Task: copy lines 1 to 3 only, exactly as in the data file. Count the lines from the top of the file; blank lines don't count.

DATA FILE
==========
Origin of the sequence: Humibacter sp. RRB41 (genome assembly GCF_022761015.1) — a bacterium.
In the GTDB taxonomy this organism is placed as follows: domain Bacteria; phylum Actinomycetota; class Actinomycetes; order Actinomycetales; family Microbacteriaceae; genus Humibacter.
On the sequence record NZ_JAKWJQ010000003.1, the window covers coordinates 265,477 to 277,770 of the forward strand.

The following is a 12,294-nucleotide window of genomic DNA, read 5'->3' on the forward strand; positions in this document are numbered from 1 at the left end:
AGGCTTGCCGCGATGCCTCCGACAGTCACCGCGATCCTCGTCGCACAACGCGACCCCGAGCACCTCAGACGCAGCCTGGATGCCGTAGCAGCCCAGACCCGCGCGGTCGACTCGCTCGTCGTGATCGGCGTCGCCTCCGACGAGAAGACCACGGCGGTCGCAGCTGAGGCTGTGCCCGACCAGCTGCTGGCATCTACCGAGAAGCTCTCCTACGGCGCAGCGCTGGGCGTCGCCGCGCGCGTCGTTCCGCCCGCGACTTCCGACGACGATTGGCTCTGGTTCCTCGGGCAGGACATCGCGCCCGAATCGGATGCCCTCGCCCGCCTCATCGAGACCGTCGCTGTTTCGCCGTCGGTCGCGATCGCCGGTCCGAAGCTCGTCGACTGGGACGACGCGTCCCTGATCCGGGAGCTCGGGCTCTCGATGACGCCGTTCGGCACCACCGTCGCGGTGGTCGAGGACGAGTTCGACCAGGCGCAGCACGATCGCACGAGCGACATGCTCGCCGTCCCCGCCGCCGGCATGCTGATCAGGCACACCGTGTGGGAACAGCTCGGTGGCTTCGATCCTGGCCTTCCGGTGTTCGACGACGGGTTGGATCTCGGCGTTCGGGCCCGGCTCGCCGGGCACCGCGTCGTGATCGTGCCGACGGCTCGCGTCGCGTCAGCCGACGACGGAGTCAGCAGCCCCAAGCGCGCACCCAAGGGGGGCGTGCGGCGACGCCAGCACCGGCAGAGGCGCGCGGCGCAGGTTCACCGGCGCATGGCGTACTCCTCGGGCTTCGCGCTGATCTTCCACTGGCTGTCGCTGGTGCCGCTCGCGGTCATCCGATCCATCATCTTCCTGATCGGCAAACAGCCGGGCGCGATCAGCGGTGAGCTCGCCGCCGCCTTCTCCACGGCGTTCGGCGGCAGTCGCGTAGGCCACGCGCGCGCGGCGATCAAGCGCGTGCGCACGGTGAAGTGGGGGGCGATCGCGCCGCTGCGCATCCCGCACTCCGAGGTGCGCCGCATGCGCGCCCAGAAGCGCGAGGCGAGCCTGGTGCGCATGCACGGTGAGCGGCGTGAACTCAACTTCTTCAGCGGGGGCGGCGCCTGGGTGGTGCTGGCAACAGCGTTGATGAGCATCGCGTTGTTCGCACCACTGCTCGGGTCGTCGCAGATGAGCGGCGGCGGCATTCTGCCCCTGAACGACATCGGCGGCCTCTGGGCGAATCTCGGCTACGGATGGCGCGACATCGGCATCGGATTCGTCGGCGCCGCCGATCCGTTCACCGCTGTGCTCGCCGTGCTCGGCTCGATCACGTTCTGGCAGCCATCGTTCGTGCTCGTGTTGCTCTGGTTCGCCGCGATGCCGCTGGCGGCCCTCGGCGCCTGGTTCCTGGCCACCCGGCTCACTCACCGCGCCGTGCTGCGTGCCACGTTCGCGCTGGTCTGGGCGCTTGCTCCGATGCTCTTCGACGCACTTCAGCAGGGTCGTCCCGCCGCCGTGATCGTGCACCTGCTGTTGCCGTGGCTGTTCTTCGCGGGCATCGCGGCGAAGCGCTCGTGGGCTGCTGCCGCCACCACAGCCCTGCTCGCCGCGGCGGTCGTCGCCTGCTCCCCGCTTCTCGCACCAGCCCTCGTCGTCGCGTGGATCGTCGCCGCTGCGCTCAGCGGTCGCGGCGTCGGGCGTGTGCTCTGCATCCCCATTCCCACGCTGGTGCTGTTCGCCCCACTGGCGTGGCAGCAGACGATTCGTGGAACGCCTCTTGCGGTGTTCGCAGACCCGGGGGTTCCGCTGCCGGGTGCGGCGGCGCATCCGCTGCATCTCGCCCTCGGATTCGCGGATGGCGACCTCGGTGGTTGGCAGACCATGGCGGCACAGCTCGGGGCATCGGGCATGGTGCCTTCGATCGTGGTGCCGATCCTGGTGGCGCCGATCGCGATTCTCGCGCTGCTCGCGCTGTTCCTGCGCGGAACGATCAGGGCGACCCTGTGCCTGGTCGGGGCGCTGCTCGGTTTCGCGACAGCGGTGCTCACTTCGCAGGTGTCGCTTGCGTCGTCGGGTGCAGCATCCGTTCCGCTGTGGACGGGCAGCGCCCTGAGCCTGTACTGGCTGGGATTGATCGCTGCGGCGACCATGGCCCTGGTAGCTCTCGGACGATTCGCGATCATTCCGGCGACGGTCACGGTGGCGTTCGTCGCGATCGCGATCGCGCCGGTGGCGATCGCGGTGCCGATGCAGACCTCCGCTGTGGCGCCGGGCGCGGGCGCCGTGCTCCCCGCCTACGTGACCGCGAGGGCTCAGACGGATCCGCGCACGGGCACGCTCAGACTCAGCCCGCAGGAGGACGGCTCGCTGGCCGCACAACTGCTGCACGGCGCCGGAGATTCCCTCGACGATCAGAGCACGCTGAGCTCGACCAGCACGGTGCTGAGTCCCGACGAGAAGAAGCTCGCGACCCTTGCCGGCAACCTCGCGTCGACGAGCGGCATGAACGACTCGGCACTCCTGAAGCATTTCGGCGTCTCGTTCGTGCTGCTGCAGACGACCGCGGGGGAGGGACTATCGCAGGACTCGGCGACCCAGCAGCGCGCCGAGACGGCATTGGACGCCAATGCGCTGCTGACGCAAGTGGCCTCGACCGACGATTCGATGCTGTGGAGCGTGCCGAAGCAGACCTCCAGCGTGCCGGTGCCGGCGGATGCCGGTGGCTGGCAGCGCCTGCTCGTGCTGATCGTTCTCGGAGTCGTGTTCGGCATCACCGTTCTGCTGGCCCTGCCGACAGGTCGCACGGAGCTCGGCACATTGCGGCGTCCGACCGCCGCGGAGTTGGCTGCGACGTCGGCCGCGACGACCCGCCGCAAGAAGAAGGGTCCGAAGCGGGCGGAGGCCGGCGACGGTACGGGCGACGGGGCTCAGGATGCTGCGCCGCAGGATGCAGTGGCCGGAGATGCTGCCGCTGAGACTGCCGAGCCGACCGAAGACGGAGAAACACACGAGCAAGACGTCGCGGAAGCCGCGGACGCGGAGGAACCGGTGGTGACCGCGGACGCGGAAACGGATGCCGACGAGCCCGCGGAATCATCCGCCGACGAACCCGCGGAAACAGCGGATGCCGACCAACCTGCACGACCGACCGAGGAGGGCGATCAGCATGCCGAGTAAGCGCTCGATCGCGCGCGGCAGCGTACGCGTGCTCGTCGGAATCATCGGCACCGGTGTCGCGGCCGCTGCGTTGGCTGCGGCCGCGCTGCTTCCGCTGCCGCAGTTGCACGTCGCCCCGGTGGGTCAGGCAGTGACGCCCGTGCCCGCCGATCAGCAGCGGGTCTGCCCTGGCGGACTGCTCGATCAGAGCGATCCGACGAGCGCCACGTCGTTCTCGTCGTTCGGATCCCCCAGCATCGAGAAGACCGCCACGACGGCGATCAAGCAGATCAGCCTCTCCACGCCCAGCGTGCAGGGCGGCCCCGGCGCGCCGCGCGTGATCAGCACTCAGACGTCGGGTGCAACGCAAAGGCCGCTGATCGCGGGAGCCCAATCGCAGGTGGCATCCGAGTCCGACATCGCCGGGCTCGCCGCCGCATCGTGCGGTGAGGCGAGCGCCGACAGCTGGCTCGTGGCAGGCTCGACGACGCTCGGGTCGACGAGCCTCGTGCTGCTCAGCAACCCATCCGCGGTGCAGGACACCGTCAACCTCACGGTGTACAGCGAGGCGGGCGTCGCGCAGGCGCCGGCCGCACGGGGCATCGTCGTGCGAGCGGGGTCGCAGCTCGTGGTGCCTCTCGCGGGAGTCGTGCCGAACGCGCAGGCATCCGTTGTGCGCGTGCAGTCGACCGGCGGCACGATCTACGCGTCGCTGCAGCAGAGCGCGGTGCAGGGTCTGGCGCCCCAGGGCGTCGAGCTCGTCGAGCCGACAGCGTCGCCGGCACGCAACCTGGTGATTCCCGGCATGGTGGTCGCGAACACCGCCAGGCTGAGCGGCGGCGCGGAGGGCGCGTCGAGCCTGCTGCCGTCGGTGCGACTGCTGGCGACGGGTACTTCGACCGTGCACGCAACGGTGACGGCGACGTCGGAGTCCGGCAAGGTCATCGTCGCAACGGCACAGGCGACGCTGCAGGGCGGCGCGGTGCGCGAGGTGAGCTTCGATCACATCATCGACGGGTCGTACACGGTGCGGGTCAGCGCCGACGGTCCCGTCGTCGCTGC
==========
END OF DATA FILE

Origin of the sequence: Humibacter sp. RRB41 (genome assembly GCF_022761015.1) — a bacterium.
In the GTDB taxonomy this organism is placed as follows: domain Bacteria; phylum Actinomycetota; class Actinomycetes; order Actinomycetales; family Microbacteriaceae; genus Humibacter.
On the sequence record NZ_JAKWJQ010000003.1, the window covers coordinates 265,477 to 277,770 of the forward strand.